Lentivirus and cortical culture were prepared and recorded as described (Maximov et al., 2007; Pang et al., 2010). Neurons derived from P0 (postnatal day 0) or P1 mice were infected with lentivirus at 5–6 DIV (days in vitro) and recorded at 15–16 DIV. Cultured neurons were transferred to extracellular solution containing (in mM; at room temperature with pH 7.4) 140 NaCl, 5 KCl, 2 CaCl2, 2 MgCl2, 10 HEPES and 10 glucose. The neurons were patched with pipettes with resistance between 3 and 4 MΩ and clamped at −70 mV. The patch pipette was filled with intracellular solution containing the following components (in mM; at room temperature with pH 7.4): 135 CsCl, 10 HEPES, 1 EGTA, 1 Na-GTP, 4 Mg-ATP, and 10 QX-314 [N-(2,6-dimethylphenylcarbamoylmethyl) triethylammonium bromide]. Synaptic current was evoked by 90 µA/1 ms current injections via concentric bipolar electrode (CBAEC75, FHC) placed ~150 µm to the patched neurons. IPSCs was isolated by adding AMPA and NMDA receptor blockers CNQX (20 µM) and AP-5 (50 µM) in the extracellular solution. The frequency, duration, and magnitude of the extracellular stimulus were controlled with a model 2100 Isolated Pulse Stimulator (A-M Systems) synchronized with Clampex 10.2 data acquisition software (Molecular Devices). Synaptic currents were monitored with a Multiclamp 700B amplifier (Molecular Devices). Synaptic currents were sampled at 10 kHz and analyzed offline using Clampfit 10.2 (Molecular Devices) software. For graphic representation, the stimulus artifacts of the current traces were removed.
AAVs were packaged with AAV-DJ capsids for high efficiency in vivo neuronal infection. Virus was prepared with a procedure as described (Zolotukhin et al., 1999). Briefly, AAV vectors were co-transfected with pHelper and pRC-DJ into AAV-293 cells. 72 hr later, cells were collected, lysed and loaded onto iodixanol gradient for centrifugation at 400,000g for 2 hrs. The fraction with 40% iodixanol of the gradient was collected, washed and concentrated with 100,000 MWCO tube filter. The infectious titer of virus was measured by infecting HEK293 cells. The concentrations of virus used for stereotaxic injection were adjusted to 1.0 × 107 infectious units/µl (except that for TetTox AAV, for which the highest titer obtained, 8.8 × 106, was used).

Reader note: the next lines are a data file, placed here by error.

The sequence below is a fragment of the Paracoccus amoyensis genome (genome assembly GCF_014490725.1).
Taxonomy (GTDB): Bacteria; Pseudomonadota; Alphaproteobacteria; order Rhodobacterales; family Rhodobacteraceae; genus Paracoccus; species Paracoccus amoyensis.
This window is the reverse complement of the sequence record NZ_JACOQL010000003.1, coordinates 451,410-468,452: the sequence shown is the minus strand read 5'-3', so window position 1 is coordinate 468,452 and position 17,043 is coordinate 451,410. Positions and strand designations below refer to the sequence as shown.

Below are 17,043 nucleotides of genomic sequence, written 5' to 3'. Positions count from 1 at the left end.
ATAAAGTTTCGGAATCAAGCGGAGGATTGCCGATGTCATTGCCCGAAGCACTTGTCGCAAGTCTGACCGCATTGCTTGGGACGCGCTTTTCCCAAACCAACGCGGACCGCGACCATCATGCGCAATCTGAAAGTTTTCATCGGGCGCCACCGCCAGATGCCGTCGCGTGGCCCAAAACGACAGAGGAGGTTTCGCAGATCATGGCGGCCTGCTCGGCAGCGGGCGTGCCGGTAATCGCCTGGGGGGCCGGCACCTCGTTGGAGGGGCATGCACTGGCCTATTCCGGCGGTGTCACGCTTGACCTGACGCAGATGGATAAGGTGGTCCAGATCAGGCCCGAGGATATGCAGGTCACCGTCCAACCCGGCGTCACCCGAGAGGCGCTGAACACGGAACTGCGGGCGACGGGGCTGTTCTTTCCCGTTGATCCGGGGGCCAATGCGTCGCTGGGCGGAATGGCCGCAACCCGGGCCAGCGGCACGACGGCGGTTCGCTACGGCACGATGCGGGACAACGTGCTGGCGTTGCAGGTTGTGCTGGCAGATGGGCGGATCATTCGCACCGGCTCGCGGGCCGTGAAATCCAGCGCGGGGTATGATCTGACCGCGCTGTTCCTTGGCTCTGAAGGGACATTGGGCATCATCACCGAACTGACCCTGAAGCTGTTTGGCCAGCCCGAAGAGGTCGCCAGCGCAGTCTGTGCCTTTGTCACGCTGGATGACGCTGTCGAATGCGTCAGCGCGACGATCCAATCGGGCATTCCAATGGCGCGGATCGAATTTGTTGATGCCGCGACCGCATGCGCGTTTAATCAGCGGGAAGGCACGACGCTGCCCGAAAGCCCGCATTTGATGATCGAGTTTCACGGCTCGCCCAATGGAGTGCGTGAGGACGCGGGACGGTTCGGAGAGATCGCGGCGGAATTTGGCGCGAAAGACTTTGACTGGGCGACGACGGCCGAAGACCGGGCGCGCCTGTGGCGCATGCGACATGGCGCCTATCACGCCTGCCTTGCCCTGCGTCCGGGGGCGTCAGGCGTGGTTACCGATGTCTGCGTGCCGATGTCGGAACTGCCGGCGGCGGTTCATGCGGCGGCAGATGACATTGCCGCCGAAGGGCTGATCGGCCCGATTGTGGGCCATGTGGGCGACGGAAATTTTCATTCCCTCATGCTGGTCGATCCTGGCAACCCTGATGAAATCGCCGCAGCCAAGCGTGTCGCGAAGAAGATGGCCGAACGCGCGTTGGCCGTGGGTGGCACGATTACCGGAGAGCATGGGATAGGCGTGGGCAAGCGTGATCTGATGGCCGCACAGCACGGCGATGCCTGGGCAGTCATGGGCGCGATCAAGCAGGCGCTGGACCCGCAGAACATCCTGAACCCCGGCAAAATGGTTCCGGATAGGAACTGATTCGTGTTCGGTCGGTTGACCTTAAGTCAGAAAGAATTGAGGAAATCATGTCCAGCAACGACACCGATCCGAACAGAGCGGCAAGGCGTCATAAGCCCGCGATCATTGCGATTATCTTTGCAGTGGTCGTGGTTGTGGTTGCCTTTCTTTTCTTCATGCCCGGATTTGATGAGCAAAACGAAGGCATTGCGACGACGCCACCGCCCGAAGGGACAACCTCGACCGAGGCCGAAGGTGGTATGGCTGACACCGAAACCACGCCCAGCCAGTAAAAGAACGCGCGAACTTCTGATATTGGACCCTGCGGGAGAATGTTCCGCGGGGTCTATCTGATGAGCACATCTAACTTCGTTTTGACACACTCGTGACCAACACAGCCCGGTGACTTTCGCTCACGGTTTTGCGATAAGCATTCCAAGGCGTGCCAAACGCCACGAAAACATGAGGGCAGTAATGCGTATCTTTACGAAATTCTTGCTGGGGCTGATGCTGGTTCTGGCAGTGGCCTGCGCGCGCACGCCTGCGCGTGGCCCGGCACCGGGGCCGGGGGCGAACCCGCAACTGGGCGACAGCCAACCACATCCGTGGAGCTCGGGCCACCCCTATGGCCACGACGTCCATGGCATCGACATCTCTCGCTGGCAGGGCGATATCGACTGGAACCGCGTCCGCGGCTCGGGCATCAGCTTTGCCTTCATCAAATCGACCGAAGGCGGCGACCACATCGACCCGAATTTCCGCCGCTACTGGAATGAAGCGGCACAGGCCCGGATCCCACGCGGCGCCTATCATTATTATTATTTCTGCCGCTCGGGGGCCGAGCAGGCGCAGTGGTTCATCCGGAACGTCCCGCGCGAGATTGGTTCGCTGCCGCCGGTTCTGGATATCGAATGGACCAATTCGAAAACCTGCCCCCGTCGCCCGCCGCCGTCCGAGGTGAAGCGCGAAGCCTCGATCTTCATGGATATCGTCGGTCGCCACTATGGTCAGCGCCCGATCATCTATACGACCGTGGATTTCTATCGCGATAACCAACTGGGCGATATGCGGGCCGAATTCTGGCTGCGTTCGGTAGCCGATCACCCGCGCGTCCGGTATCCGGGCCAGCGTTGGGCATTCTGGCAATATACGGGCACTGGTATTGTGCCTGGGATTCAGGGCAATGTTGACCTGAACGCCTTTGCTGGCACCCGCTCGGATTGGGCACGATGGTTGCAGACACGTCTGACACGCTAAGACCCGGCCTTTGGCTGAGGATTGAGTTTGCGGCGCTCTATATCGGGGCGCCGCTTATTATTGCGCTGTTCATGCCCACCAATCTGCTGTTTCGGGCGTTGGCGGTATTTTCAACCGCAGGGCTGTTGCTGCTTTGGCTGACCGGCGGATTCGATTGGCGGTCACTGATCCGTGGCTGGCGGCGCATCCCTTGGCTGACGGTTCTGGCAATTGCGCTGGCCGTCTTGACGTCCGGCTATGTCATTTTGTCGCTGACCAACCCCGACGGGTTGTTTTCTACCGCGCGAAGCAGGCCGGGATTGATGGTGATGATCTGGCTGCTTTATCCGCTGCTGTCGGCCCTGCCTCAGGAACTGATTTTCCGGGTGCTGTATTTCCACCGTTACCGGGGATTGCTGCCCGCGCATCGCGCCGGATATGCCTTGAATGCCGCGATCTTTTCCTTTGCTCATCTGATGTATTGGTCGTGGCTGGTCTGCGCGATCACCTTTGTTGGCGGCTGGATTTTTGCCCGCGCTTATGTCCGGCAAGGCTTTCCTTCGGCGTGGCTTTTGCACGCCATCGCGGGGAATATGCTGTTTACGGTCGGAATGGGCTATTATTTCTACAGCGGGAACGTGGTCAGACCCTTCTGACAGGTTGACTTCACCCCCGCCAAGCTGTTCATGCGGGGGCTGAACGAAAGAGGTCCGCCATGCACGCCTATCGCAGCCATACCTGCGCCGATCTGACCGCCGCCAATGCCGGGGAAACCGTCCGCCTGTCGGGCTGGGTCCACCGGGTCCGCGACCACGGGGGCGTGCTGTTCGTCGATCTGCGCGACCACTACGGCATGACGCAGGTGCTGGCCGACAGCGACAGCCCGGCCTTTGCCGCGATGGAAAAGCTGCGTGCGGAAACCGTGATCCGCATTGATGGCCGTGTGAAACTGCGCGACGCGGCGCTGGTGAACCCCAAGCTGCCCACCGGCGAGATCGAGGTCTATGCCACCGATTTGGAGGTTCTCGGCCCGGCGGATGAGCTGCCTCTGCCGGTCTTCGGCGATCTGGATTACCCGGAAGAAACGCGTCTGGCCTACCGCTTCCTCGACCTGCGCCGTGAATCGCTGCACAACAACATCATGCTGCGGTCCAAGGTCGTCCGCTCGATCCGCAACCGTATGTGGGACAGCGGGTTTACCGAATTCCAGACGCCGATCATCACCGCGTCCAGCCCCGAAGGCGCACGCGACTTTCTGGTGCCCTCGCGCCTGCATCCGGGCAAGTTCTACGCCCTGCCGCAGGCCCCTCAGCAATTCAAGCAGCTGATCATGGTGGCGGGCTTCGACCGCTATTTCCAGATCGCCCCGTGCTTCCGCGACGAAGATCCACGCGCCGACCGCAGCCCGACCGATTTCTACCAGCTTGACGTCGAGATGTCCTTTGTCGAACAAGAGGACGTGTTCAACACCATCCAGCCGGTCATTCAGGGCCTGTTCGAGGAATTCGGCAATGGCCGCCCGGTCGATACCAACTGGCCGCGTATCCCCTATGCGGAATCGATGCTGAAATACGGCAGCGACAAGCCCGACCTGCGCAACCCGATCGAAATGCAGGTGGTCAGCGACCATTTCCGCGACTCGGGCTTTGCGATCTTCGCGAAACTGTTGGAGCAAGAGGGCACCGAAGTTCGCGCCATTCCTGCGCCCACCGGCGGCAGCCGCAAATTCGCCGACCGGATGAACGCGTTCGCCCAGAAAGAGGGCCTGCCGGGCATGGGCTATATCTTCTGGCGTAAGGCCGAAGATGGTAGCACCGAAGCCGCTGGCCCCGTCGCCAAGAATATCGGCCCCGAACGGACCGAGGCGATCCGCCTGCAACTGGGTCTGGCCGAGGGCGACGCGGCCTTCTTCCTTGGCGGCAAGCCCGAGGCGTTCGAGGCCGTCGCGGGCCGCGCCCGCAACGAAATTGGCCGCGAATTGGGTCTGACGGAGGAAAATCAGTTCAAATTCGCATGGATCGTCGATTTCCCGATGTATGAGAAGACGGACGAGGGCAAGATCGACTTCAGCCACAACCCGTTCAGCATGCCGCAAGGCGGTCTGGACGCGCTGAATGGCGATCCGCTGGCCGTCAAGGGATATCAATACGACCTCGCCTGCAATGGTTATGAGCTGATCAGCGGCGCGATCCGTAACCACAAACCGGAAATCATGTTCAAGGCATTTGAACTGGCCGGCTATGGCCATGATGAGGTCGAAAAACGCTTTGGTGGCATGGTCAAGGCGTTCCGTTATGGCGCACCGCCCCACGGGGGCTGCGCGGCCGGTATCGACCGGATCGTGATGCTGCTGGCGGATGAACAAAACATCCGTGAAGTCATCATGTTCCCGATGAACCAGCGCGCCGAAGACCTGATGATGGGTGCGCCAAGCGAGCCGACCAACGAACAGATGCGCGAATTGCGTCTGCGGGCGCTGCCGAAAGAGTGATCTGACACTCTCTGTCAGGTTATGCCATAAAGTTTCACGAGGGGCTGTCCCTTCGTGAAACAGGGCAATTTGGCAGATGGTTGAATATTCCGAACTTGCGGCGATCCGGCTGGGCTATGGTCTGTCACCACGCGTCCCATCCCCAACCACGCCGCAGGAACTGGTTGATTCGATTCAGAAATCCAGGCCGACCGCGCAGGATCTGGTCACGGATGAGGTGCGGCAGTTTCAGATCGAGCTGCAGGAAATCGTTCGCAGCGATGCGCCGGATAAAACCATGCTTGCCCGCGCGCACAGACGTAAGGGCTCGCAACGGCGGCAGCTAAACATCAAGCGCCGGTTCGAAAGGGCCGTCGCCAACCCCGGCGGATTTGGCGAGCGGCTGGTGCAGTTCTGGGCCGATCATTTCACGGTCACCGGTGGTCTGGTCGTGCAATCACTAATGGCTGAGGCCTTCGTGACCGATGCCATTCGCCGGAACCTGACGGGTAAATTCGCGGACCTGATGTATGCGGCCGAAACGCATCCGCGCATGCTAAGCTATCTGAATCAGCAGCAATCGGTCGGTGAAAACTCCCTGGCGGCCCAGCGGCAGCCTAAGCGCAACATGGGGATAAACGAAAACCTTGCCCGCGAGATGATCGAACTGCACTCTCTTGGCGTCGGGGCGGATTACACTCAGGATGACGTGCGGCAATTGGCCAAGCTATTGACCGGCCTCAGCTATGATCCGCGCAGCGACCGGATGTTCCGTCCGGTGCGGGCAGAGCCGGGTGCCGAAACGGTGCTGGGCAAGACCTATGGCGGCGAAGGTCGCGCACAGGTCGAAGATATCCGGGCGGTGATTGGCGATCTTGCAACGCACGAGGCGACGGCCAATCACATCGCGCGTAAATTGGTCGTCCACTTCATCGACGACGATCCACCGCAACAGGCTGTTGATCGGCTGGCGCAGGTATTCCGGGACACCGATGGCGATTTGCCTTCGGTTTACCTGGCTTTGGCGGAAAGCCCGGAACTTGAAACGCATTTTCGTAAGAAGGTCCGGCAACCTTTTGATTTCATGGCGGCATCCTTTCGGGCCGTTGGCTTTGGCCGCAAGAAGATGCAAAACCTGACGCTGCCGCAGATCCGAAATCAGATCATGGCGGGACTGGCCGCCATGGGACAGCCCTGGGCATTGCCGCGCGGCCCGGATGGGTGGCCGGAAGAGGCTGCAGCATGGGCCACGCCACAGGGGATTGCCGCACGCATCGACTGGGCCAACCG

C57BL/6 mice were anesthetized with tribromoethanol (125–250 mg/kg). Viral solution was injected with a glass pipette at a flow rate of 0.15 µl/min. Coordinates used for the hippocampal injection were AP +1.95 mm, ML ±1.25 mm, DV −1.20 mm (for CA1) and −1.95 mm (for DG). 1 µl of viral solution was injected in CA1 and another 1 µl in DG. The coordinates used for the prefrontal injection were AP −1.0 mm, ML ±0.3 mm, DV−1.0 mm and −1.5 mm. The sites at DV−1.0 mm and −1.5 mm both received 1 µl of injection. The coordinates used for the entorhinal injection were AP +4.5 mm, ML ±3.5 mm, DV−4.0 mm. The injections were bilateral except otherwise noted.
2-month old C57BL/6 mice were injected with AAVs and were used for slice physiology 3–4 weeks after the infection. Transverse hippocampal slices or coronal prefrontal slices (250 µm) were cut in ice cold solution comprising (in mM): 75 Sucrose, 75 NaCl, 2.5 KCl, 1 NaH2PO4, 8 MgSO4, 0.5 CaCl2, 26.2 NaHCO3, 20 D-glucose saturated with 95% O2/ 5% CO2 and transferred to a holding chamber containing artificial cerebrospinal fluid (ACSF) composed of (in mM): 117.5 NaCl, 2.5 KCl, 1 NaH2PO4, 1.3 MgSO4, 2.5 CaCl2, 26.2 NaHCO3, 11 D-glucose to recover for at least one hour at room temperature before being transferred to a recording chamber continually perfused (1 ml/min) with oxygenated ACSF (maintained at 27–29° C) containing 50 µM of picrotoxin. Whole-cell voltage-clamp recordings were made with 3–5 MΩ pipettes filled with internal solution containing (in mM): 135 CsMeSO4, 10 HEPES, 8 NaCl, 0.25 EGTA, 2 MgCl2, 4 Mg ATP, 0.3 NaGTP and 5 Phosphocreatine (pH 7.3). Neurons were clamped at −65 mV for recording of EPSC in hippocampal slices. In the prefrontal slices neurons were clamped at +30 mV to record NMDAR-mediated EPSCs in the presence of 10 µM of NBQX.